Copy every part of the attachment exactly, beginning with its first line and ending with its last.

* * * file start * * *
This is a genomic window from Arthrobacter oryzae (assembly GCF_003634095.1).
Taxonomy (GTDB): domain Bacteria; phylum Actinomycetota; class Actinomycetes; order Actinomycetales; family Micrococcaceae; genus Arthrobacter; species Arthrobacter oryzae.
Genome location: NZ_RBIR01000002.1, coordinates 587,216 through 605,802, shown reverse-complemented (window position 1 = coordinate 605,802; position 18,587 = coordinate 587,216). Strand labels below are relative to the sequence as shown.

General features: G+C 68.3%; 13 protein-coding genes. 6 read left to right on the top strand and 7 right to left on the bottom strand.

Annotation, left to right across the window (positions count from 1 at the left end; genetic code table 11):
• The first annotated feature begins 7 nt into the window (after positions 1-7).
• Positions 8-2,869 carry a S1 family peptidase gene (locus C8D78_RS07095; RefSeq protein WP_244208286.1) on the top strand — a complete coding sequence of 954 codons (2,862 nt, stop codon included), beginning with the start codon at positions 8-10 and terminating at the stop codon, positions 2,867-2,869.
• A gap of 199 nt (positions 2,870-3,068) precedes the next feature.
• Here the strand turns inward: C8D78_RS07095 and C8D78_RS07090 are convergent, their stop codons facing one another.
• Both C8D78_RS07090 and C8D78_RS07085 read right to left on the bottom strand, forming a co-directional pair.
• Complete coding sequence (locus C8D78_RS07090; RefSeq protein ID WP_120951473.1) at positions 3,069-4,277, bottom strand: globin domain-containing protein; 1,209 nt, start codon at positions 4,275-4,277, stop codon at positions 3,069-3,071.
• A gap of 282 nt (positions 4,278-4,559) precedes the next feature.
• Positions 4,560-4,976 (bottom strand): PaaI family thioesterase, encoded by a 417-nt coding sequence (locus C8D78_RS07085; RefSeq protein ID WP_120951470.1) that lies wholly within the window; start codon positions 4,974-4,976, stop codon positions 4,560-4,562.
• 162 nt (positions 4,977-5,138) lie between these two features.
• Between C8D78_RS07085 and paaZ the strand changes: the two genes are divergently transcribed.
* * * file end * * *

This is a genomic window from Arthrobacter oryzae (assembly GCF_003634095.1).
Taxonomy (GTDB): domain Bacteria; phylum Actinomycetota; class Actinomycetes; order Actinomycetales; family Micrococcaceae; genus Arthrobacter; species Arthrobacter oryzae.
Genome location: NZ_RBIR01000002.1, coordinates 587,216 through 605,802, shown reverse-complemented (window position 1 = coordinate 605,802; position 18,587 = coordinate 587,216). Strand labels below are relative to the sequence as shown.

General features: G+C 68.3%; 13 protein-coding genes. 6 read left to right on the top strand and 7 right to left on the bottom strand.

Annotation, left to right across the window (positions count from 1 at the left end; genetic code table 11):
• The first annotated feature begins 7 nt into the window (after positions 1-7).
• Positions 8-2,869 carry a S1 family peptidase gene (locus C8D78_RS07095; RefSeq protein WP_244208286.1) on the top strand — a complete coding sequence of 954 codons (2,862 nt, stop codon included), beginning with the start codon at positions 8-10 and terminating at the stop codon, positions 2,867-2,869.
• A gap of 199 nt (positions 2,870-3,068) precedes the next feature.
• Here the strand turns inward: C8D78_RS07095 and C8D78_RS07090 are convergent, their stop codons facing one another.
• Both C8D78_RS07090 and C8D78_RS07085 read right to left on the bottom strand, forming a co-directional pair.
• Complete coding sequence (locus C8D78_RS07090; RefSeq protein ID WP_120951473.1) at positions 3,069-4,277, bottom strand: globin domain-containing protein; 1,209 nt, start codon at positions 4,275-4,277, stop codon at positions 3,069-3,071.
• A gap of 282 nt (positions 4,278-4,559) precedes the next feature.
• Positions 4,560-4,976 (bottom strand): PaaI family thioesterase, encoded by a 417-nt coding sequence (locus C8D78_RS07085; RefSeq protein ID WP_120951470.1) that lies wholly within the window; start codon positions 4,974-4,976, stop codon positions 4,560-4,562.
• 162 nt (positions 4,977-5,138) lie between these two features.
• Between C8D78_RS07085 and paaZ the strand changes: the two genes are divergently transcribed.